INTRODUCTION - Defining valid, reliable, defensible, and generalizable standards for the evaluation of learner performance is a key issue in assessing both baseline competence and mastery in medical education. However, before setting these standards of performance, the reliability of the scores yielding from a grading tool must be assessed. Accordingly, the purpose of this study was to assess the reliability of scores generated from a set of grading checklists used by nonexpert raters during simulations of American Heart Association (AHA) Megacodes.
METHODS - The reliability of scores generated from a detailed set of checklists, when used by 4 nonexpert raters, was tested by grading team leader performance in 8 Megacode scenarios. Videos of the scenarios were reviewed and rated by trained faculty facilitators and a group of nonexpert raters. The videos were reviewed "continuously" and "with pauses." The grading made by 2 content experts served as the reference standard, and 4 nonexpert raters were used to test the reliability of the checklists.
RESULTS - Our results demonstrate that nonexpert raters are able to produce reliable grades when using the checklists under consideration, demonstrating excellent intrarater reliability and agreement with a reference standard. The results also demonstrate that nonexpert raters can be trained in the proper use of the checklist in a short amount of time, with no discernible learning curve thereafter. Finally, our results show that a single trained rater can achieve reliable scores of team leader performance during AHA Megacodes when using our checklist in a continuous mode because measures of agreement in total scoring were very strong [Lin's (Biometrics 1989;45:255-268) concordance correlation coefficient, 0.96; intraclass correlation coefficient, 0.97].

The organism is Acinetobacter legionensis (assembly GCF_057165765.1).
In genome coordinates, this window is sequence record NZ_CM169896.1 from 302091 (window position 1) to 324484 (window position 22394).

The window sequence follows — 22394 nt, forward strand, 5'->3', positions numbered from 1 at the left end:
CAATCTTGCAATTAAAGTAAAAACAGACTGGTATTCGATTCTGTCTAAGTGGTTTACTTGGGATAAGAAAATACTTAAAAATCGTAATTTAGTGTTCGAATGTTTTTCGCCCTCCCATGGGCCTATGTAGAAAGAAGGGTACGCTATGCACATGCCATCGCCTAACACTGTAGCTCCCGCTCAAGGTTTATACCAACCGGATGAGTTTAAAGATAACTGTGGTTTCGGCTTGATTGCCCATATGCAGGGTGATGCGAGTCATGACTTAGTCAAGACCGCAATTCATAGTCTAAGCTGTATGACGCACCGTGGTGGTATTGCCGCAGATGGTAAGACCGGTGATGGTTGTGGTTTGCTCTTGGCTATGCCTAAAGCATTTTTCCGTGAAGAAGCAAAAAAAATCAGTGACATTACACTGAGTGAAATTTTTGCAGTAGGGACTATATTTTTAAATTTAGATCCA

CONCLUSIONS - We have shown that our checklists can yield reliable scores, are appropriate for use by nonexpert raters, and are able to be used during continuous assessment of team leader performance during the review of a simulated Megacode. This checklist may be more appropriate for use by advanced cardiac life support instructors during Megacode assessments than the current tools provided by the AHA.